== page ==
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Politics & Policy

San Francisco election: Moderates dominate local Democratic Party elections

Three people are huddled closely together for a selfie in front of campaign posters.
GrowSF co-founder Steven Buss, Mayor London Breed, state Sen. Scott Weiner and Supervisor Matt Dorsey celebrate election night results at Anina in Hayes Valley. | Source: Camille Cohen for The Standard

All of San Francisco’s local ballot measures and its two judicial races are decided, according to new vote counts released by the San Francisco Department of Elections on Tuesday afternoon. That leaves just several seats on the county political party central committees in the balance, with the 6,700 votes left to tally enough to tip the scale in several razor-thin races.

For the Democratic County Central Committee in Assembly District 17, Lyn Werbach would need to close an 142-vote gap on Cedric Akbar to snag the seat he’s currently on track to receive. In District 19, Brian Quan trails Dan Calamuci by just 148 votes.

But regardless of who prevails in those tight contests, moderate voters will have cause to celebrate since Werbach, Akbar, Quan and Calamuci all ran on the same moderate “Democrats for Change” slate. That slate dominated its progressive competition, and as tallies stand, is on track to land 18 of the 24 elected seats on the Democratic County Central Committee, or DCCC.  

Over 225,406 votes have been tallied in the March election and turnout of registered voters currently stands at 46%. Tuesday is the final day that the city will accept votes in the mail that were postmarked by election day. The Elections Department has until April 4 to release its final election result report.

The next round of results are scheduled to be released on Wednesday at 4 p.m.

Here’s where things stand in each race:

Local propositions

Prop. A would create a $300 million affordable housing bond. It requires a two-thirds majority to pass.

Prop. B would have established minimum staffing for the San Francisco Police Department contingent on a future tax increase. It required over 50% of the vote to pass.

Prop. C would waive the transfer tax, in some circumstances, on properties converted from office to residential uses. It requires over 50% of the vote to pass.

Prop. D tightens the city’s conflict-of-interest laws with more explicit prohibitions on gifts to public officials. It required over 50% of the vote to pass.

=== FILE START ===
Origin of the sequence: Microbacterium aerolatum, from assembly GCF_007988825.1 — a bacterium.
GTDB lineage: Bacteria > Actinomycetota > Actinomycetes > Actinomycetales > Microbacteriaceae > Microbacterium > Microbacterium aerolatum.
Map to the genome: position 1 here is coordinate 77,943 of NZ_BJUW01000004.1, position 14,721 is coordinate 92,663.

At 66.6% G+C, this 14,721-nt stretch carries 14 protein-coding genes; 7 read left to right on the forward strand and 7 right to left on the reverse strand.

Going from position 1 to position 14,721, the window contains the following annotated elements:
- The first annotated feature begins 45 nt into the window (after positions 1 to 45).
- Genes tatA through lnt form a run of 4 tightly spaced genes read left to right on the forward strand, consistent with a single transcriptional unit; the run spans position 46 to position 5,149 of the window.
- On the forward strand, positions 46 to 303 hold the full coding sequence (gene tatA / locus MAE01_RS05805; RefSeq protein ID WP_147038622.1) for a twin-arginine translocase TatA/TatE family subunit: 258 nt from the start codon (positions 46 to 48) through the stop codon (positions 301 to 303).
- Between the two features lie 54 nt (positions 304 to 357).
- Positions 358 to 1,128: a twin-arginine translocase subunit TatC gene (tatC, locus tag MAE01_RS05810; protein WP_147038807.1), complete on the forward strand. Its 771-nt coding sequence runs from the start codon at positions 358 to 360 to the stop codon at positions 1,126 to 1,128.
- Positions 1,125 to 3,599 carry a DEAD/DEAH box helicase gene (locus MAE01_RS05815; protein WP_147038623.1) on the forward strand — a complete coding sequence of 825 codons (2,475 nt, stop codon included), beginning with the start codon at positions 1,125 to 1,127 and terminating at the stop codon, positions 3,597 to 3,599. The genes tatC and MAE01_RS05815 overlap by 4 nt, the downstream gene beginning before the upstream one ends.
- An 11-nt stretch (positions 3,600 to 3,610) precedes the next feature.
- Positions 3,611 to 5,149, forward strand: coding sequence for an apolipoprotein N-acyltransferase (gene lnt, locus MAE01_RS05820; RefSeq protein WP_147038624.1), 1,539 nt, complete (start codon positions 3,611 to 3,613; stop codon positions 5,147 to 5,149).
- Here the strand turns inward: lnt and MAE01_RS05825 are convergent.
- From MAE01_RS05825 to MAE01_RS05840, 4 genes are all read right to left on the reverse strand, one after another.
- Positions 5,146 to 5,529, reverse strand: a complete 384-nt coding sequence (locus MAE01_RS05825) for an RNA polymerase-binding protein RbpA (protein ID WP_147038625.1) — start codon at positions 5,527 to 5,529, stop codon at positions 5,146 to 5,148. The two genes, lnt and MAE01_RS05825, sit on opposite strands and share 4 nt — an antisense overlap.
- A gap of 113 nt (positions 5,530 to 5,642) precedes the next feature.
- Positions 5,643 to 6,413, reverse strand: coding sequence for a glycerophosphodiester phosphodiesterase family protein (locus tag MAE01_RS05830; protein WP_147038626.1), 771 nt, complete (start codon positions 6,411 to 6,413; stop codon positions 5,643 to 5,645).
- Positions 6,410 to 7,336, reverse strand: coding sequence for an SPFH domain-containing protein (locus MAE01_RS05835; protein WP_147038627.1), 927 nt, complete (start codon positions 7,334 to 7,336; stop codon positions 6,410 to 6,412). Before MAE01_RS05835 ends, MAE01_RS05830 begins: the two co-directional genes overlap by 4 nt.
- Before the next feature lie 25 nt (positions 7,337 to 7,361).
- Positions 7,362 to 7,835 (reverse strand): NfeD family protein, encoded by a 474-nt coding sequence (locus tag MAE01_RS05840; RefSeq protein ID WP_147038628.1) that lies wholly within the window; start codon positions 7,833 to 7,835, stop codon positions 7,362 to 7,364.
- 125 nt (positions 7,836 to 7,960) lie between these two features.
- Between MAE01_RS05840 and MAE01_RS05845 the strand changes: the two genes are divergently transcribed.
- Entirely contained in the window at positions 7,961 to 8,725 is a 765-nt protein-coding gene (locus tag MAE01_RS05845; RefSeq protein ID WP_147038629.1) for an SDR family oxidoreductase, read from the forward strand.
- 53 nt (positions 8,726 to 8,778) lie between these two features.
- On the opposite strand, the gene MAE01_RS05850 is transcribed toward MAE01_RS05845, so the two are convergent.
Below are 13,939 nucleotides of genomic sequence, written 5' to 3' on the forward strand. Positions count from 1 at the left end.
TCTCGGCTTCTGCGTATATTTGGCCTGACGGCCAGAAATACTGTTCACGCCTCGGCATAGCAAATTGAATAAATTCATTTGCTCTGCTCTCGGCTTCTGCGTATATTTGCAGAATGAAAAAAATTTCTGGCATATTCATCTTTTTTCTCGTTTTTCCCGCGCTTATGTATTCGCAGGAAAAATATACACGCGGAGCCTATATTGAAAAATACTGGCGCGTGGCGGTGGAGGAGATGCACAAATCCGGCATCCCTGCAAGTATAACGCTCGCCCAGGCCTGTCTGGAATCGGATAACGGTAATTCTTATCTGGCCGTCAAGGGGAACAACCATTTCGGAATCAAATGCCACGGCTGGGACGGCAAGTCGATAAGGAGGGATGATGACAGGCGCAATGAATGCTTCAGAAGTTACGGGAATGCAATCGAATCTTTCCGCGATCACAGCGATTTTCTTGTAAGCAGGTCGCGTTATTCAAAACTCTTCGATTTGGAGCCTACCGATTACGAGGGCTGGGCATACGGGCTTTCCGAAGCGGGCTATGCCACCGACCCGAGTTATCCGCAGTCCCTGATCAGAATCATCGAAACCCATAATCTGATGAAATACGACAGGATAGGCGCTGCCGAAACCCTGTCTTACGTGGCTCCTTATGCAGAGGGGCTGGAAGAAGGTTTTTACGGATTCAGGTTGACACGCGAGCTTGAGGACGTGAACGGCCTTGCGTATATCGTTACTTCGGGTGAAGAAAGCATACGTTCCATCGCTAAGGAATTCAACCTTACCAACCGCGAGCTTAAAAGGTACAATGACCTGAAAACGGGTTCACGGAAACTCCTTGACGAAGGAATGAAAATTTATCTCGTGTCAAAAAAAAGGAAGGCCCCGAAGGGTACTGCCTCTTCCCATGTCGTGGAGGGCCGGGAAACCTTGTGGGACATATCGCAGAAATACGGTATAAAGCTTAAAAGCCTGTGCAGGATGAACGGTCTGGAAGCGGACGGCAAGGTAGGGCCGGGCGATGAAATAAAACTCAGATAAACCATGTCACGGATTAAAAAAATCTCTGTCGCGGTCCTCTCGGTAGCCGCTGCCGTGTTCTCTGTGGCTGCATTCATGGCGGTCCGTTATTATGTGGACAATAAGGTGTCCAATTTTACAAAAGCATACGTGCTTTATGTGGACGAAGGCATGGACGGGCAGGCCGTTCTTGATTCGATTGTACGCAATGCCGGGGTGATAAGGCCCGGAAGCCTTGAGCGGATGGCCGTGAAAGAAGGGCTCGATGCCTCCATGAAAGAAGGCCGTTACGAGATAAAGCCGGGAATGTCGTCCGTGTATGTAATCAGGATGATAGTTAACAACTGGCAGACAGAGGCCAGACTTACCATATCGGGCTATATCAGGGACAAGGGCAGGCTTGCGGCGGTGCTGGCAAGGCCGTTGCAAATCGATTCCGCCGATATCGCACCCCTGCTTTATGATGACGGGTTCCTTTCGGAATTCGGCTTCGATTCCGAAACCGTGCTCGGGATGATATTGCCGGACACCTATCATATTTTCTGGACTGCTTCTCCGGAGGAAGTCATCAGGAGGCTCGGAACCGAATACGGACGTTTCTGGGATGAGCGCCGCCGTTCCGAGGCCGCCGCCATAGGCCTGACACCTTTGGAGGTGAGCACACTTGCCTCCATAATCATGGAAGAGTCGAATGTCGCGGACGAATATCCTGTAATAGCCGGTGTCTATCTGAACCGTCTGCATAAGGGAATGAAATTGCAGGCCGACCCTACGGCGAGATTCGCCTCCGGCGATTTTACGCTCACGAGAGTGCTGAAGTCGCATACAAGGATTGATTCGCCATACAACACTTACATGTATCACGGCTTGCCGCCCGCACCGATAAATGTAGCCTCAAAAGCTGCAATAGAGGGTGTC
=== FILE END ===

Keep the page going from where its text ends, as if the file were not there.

Prop. E allows police to install security cameras on public property, use drones to monitor certain crimes and chase suspects more often, among other changes. It required over 50% of the vote to pass.

Prop. F requires some welfare recipients who are suspected of being addicted to illegal drugs to undergo screening and obtain some form of treatment as a condition of receiving benefits. It required over 50% of the vote to pass.

Prop. G is a nonbinding policy statement urging San Francisco public schools to offer Algebra 1 to students by the eighth grade—something the district already plans to start doing in the 2024-2025 school year. It required over 50% of the vote to pass.

Superior Court judge seats

Two seats on the San Francisco Superior Court were up for grabs. In one race, Judge Michael Isaku Begert was facing a challenge from corporate lawyer Albert “Chip” Zecher.

In the other Superior Court judicial race, Judge Patrick S. Thompson was being challenged by prosecutor Jean Myungjin Roland.

Political County Central Committees

The county central committees govern the local Democratic and Republican parties.

The Democratic County Central Committee, also known as the DCCC, issues endorsements and passes policy resolutions. In San Francisco, 64% of registered voters are Democrats. The DCCC has 24 elected members divided between the city’s two state assembly districts.

Democratic voters in the 17th Assembly District—essentially the east side of San Francisco—selected 14 members of the DCCC.

Democratic voters in the 19th Assembly District, the city’s west side, selected 10 DCCC members.

The Republican County Central Committee leads San Francisco’s Republican Party, recruiting candidates, endorsing local policy positions and more. About 7% of registered voters in San Francisco are Republicans.

Republican voters in the 17th Assembly District selected 12 RCCC members.

Republican voters in the 19th Assembly District selected 13 RCCC members.